As @SMaCM says, children can get hyper after childcare, particularly when settling in. Usually it’s a short-term thing as they adjust to a new level of stimulation. Where it becomes a problem, parents should seek a solution in partnership with the childcare provider.
I don’t personally like carers being shut out of a nursery as an inflexible rule. Sadly, it is becoming more common: another ill-considered practice masquerading as 'safeguarding'. This policy is slowly creeping into more settings, frequently driven by the demands of parents.
However, I can see how a demand to inspect the premises for safety and cleanliness could go down badly: they are already inspected officially by Ofsted and EHO for that very reason. And, as @SMaCM points out, the child’s father had the opportunity to look round previously. By way of comparison, any grandparents asking to inspect a school would get similar short shrift.
In any case, I don’t see what purpose it would serve. You’re not going to find visible evidence of norovirus. There won’t be pools of poo and vomit. You won’t be allowed to check while they change a nappy.
Norovirus is extremely contagious and can be caught anywhere there are people. Places where people are confined together are particularly susceptible to outbreaks: Schools, hospitals, nurseries, playgroups, cruise liners, etc. An outbreak, never mind a single case, does not indicate lack of hygiene: norovirus is so easily caught, it doesn’t need dirty conditions. The fact that the nursery is in hospital grounds may well be highly significant, as you yourself suggested.
As your wife is a nurse, I’m very surprised you didn’t know this. Moreover, I am shocked that you didn’t report the diagnosis to the nursery at the earliest opportunity. Childcare and education settings have enhanced protocols which are put into place to counter these illnesses. Your failure to report may have delayed this and possibly lead to other people becoming ill. Again, something a nurse would surely be conscious of.
Cleanliness concerns should be reported to your EHO; concerns about care and welfare to Ofsted. I don’t see anything here that would get them out to inspect. Nurseries do have a regulatory obligation to inform parents about food and drink provided, but the regulations are vague about the exact details: it’s unclear whether that means a daily run down is necessary. They started telling you in detail on day three so, even if Ofsted felt there was a problem initially, they would regard it as fixed.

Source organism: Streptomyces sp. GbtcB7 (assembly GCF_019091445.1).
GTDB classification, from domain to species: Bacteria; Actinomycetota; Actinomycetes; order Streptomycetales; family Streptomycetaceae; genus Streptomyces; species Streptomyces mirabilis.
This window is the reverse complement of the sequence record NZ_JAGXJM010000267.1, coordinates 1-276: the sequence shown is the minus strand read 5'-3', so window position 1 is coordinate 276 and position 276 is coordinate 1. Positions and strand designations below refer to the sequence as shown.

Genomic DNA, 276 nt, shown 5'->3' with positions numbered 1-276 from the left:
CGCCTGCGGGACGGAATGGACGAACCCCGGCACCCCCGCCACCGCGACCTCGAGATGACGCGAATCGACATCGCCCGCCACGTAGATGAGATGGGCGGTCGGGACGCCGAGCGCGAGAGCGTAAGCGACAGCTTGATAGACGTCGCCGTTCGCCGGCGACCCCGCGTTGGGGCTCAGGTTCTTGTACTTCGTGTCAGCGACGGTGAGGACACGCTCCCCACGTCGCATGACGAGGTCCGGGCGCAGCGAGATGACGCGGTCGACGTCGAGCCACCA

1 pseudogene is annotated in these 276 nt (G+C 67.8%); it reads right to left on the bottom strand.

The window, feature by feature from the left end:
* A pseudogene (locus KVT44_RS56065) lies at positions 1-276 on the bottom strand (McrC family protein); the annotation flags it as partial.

Surely they didn’t refuse to tell you what he had to eat, why would they?
My little boy went through a phase of not going to sleep until 9pm after being at nursery, having usually gone to sleep at between 6.30 - 7. If he’s used to not going to bed until 9pm, I don’t think that 11pm is overly unusual.
Just a quick update - as of last night all of the hospital wards on the site were closed due to the noro virus.
My son has been to two nurseries since he was a baby (we moved areas). In both nurseries I went into his room to pick him up each day, and had a update on what he was eating. I also did several settling in sessions where I stayed in the play room with him. His current nursery has an app telling me what he’s eaten each day. This nursery sounds very odd - I think you’re right to move him.
I’m struggling to see why so many posters think the nursery is at fault in this. Am I missing something?
Unlikely as it sounds, do you have parental responsibility in law for the child? Or lasting power of attorney for the parents in matters relating to the child? Or any other form of legal order to make decisions for the child?
I’m a bit puzzled over the norovirus diagnosis. Was a stool sample provided?